Markets Overview

  • ASX SPI 200 futures little changed at 6,980.00
  • Dow Average up 0.4% to 32,237.53
  • Aussie down 0.4% to 0.6655 per US$
  • U.S. 10-year yield fell 5.1bps to 3.3762%
  • Australia 3-year bond yield fell 6.4 bps to 2.85%
  • Australia 10-year bond yield fell 7.5 bps to 3.22%
  • Gold spot down 0.8% to $1,978.21
  • Brent futures down 1.2% to $74.99/bbl

Economic Events

Australia’s center-left Labor party took power in the most-populous state of New South Wales, ending 12 years of Liberal-National rule and sealing a left-wing sweep across the mainland.

Labor leader Chris Minns became the 47th premier of New South Wales following Saturday’s election, according to the Australian Broadcasting Corp. His party will win at least 47 seats giving it a majority in the state’s parliament, ABC said. Final vote numbers will be confirmed in coming days.

New South Wales is Australia’s wealthiest state and surrounds the city of Sydney. During the campaign, Minns pledged to end privatization and create an “energy relief fund” to ease cost-of-living pressures on households amid elevated inflation.

“After 12 years in opposition, the people of New South Wales have voted for a fresh start,” Minns told supporters late Saturday after his opponent Dominic Perrottet conceded. “The team that I lead is ready for the challenges and opportunities of government, and we will not let the people of this state down.”

The win in New South Wales gives the Labor Party control at the federal level and in the five state and two territory governments on the Australian mainland for just the second time in 120 years. The southern island state of Tasmania now has Australia’s sole center-right Liberal government.

Still, the rare sweep could create problems for Prime Minister Anthony Albanese, given state Labor governments have historically pushed back against their federal counterparts to secure local political interests. Party discipline counts for little in such circumstances, analysts say.

Economists have also warned about the potential inflationary impact of expensive election promises at a time of three-decade high consumer price gains that have prompted repeated interest-rate increases and forced administrations in other states to try to rein in spending.

Other News

It’s 1999. The buttery aroma of popcorn fills your nose as you walk down each aisle, browsing the latest Blockbuster releases. Maybe you’ll pick up a horror flick, or something lighter like “Toy Story.”

It’s a memory the movie rental company’s fans looked back at fondly this week after realizingBlockbuster’s website is still live with a new landing page.

The company’s website appears to tease something new without giving away much information at all. When visiting the site, users are greeted with the company’s iconic ticket stub logo and the words “We are working on rewinding your movie.”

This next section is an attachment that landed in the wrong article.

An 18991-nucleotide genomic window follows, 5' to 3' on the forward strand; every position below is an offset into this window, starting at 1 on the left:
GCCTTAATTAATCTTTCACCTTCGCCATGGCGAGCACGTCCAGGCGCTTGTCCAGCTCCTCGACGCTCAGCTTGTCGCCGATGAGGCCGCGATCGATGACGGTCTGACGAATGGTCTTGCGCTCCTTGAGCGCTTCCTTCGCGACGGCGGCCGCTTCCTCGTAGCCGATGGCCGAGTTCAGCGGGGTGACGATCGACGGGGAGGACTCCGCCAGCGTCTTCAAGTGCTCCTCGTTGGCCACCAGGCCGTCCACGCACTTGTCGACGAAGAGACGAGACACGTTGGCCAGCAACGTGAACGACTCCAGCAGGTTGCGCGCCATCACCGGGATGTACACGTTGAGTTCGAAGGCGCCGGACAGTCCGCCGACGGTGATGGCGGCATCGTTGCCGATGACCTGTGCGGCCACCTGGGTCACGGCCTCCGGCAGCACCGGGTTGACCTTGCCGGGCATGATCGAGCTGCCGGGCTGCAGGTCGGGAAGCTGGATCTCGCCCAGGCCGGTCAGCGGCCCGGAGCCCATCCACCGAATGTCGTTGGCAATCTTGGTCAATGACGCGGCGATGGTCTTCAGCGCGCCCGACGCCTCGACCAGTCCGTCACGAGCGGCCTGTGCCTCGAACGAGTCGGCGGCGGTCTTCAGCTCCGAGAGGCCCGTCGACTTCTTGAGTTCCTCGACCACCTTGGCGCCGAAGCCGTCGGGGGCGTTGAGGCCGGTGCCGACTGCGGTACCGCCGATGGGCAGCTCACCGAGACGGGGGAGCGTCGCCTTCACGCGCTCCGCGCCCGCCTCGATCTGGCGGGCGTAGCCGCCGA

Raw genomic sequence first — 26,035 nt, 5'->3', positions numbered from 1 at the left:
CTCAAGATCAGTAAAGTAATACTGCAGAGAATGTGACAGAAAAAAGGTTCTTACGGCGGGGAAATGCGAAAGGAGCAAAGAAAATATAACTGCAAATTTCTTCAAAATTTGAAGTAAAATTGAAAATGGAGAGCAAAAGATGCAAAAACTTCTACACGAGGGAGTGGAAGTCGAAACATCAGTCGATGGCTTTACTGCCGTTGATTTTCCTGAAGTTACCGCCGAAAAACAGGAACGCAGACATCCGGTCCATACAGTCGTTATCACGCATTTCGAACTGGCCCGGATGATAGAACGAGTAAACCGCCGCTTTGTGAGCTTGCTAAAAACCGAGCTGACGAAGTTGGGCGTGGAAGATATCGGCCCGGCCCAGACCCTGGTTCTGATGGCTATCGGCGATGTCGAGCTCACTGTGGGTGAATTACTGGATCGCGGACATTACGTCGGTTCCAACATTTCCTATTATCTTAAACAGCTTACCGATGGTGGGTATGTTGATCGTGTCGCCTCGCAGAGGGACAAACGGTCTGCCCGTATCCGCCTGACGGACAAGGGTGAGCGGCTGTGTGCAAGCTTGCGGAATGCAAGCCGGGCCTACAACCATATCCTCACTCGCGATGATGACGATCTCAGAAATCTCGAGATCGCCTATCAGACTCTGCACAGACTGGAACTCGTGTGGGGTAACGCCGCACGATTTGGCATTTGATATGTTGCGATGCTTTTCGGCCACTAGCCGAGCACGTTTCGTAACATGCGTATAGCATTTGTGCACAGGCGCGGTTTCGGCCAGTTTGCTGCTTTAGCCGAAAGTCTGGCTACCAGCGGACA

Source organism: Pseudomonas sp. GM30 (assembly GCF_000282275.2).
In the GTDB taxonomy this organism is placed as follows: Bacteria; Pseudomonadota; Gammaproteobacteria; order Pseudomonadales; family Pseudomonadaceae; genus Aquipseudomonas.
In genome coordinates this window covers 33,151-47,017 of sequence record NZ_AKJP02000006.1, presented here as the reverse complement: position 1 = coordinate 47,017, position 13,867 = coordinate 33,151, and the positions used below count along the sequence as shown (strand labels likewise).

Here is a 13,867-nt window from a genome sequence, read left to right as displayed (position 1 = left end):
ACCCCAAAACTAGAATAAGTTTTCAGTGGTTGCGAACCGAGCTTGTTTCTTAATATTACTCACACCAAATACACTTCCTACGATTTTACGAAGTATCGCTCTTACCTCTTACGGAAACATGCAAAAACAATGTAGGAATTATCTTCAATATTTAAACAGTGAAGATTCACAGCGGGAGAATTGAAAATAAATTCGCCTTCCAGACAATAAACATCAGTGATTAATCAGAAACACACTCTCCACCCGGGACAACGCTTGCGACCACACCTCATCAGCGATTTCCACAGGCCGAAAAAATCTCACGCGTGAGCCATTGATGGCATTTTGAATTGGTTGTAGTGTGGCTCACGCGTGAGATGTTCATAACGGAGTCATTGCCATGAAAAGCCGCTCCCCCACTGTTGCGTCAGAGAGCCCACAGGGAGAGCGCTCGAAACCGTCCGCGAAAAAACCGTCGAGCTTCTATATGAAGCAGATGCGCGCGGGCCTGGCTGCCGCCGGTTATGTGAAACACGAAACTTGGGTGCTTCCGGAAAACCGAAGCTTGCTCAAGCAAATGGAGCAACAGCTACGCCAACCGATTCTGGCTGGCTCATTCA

Blockbuster didn’t immediately respond to requests for comment.

But the site prompted some people to recall the late fees customers incurred if they dared to return a movie past its due date. Others remembered the frustration of not finding the one movie they wanted to rent.

“Remember when you went to rent a new release and it was out?” tweeted one social media user. “So you started looking behind each dvd box just to make sure lol.”

Others had more sentimental recollections.

“It makes me realize how many mundane moments of our lives would soon become nostalgic and iconic,” wrote one Twitter user. “How they felt permanent but were only temporary. We didn’t know it at the time we were living in it.”

Blockbuster’s landing page has undergone changes periodically over the past few months, the archive website Wayback Machine shows.

Blockbuster also has a tendency to troll social media users or post playful messages, prompting the public to engage with the company on Twitter.

On March 15, the company tweeted: “New business idea: We’re going to come back as a bank and use VHS and DVDs as currency. Time to go visit your mom.”

Most recently on Wednesday, a lawyer tweeted about Blockbuster making a comeback, and the retailer nudged the attorney to make a business pitch.

The attorney obliged and suggested Blockbuster open an on-demand mini movie theater experience in which it rents theater rooms with couches, a big screen and surround sound.

The first Blockbuster store opened in October 1985 in Dallas, according to

Stocked with at least 8,000 tapes, the store was much larger-scale than other video stores at the time, the website said. The video rental store had 400 stores around the country in 1988.

But when on-demand movie services, pay-per-view and cheaper rental services such as Redbox began to gain popularity, Blockbuster struggled to retain its customer base.

In 2004, Blockbuster started its own an online DVD rental service to compete with Netflix, but it wasn’t enough to save the company. The company filed for bankruptcy in September 2010.

Stores began to close, and as of 2022, the last remaining store was in Bend, Oregon.

Sandi Harding, the store’s manager, also listed the store as an Airbnb in 2020, allowing guests to rent their favorite movies as well.

“When you call dibs on this stay, you’re booking a night back in the ’90s, but this time you won’t have to beg your parents to rent the latest horror flick – we’ll give you the keys to the entire store!” Harding wrote in the listing.

Last year, she told USA TODAY the store was “doing all right.”

“I think we have a couple more years,” Harding said in November. “But you know, everything could change in a heartbeat.”

(USA Today)